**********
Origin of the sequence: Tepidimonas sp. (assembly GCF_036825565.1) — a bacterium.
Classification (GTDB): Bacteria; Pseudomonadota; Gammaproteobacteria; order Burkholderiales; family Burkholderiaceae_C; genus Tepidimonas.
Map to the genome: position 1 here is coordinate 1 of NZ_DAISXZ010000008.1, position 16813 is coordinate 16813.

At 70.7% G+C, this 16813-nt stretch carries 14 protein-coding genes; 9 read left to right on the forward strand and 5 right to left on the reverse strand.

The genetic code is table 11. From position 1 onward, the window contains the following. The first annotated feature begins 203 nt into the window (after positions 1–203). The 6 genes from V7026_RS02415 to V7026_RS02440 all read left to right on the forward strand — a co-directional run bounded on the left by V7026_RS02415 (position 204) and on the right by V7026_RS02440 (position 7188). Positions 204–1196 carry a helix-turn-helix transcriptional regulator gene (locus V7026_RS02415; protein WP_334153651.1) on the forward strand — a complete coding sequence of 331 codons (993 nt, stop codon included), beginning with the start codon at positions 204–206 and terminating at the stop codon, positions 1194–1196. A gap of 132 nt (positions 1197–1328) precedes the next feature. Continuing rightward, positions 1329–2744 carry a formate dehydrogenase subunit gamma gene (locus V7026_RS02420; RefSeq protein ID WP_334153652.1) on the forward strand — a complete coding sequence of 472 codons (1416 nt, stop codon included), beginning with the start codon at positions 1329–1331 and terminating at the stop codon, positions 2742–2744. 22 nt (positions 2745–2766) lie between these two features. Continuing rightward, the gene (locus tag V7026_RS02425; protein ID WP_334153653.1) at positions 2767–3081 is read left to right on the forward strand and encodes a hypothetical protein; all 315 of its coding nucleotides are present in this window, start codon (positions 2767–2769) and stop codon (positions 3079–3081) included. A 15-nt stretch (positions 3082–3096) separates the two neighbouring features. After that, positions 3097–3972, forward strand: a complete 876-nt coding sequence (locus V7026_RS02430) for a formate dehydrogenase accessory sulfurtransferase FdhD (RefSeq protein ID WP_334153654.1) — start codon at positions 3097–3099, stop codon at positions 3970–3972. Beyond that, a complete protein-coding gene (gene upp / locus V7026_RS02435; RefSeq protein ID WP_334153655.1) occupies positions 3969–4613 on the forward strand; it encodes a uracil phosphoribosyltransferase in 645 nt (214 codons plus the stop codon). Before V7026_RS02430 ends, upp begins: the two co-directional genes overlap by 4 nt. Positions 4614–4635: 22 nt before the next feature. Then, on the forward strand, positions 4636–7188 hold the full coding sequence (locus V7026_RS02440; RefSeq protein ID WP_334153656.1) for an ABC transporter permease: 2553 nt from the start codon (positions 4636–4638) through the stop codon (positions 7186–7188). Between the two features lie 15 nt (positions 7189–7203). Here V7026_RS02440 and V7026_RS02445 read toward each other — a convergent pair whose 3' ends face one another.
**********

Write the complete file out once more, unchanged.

Origin of the sequence: Tepidimonas sp. (assembly GCF_036825565.1) — a bacterium.
Classification (GTDB): Bacteria; Pseudomonadota; Gammaproteobacteria; order Burkholderiales; family Burkholderiaceae_C; genus Tepidimonas.
Map to the genome: position 1 here is coordinate 1 of NZ_DAISXZ010000008.1, position 16813 is coordinate 16813.

At 70.7% G+C, this 16813-nt stretch carries 14 protein-coding genes; 9 read left to right on the forward strand and 5 right to left on the reverse strand.

The genetic code is table 11. From position 1 onward, the window contains the following. The first annotated feature begins 203 nt into the window (after positions 1–203). The 6 genes from V7026_RS02415 to V7026_RS02440 all read left to right on the forward strand — a co-directional run bounded on the left by V7026_RS02415 (position 204) and on the right by V7026_RS02440 (position 7188). Positions 204–1196 carry a helix-turn-helix transcriptional regulator gene (locus V7026_RS02415; protein WP_334153651.1) on the forward strand — a complete coding sequence of 331 codons (993 nt, stop codon included), beginning with the start codon at positions 204–206 and terminating at the stop codon, positions 1194–1196. A gap of 132 nt (positions 1197–1328) precedes the next feature. Continuing rightward, positions 1329–2744 carry a formate dehydrogenase subunit gamma gene (locus V7026_RS02420; RefSeq protein ID WP_334153652.1) on the forward strand — a complete coding sequence of 472 codons (1416 nt, stop codon included), beginning with the start codon at positions 1329–1331 and terminating at the stop codon, positions 2742–2744. 22 nt (positions 2745–2766) lie between these two features. Continuing rightward, the gene (locus tag V7026_RS02425; protein ID WP_334153653.1) at positions 2767–3081 is read left to right on the forward strand and encodes a hypothetical protein; all 315 of its coding nucleotides are present in this window, start codon (positions 2767–2769) and stop codon (positions 3079–3081) included. A 15-nt stretch (positions 3082–3096) separates the two neighbouring features. After that, positions 3097–3972, forward strand: a complete 876-nt coding sequence (locus V7026_RS02430) for a formate dehydrogenase accessory sulfurtransferase FdhD (RefSeq protein ID WP_334153654.1) — start codon at positions 3097–3099, stop codon at positions 3970–3972. Beyond that, a complete protein-coding gene (gene upp / locus V7026_RS02435; RefSeq protein ID WP_334153655.1) occupies positions 3969–4613 on the forward strand; it encodes a uracil phosphoribosyltransferase in 645 nt (214 codons plus the stop codon). Before V7026_RS02430 ends, upp begins: the two co-directional genes overlap by 4 nt. Positions 4614–4635: 22 nt before the next feature. Then, on the forward strand, positions 4636–7188 hold the full coding sequence (locus V7026_RS02440; RefSeq protein ID WP_334153656.1) for an ABC transporter permease: 2553 nt from the start codon (positions 4636–4638) through the stop codon (positions 7186–7188). Between the two features lie 15 nt (positions 7189–7203). Here V7026_RS02440 and V7026_RS02445 read toward each other — a convergent pair whose 3' ends face one another.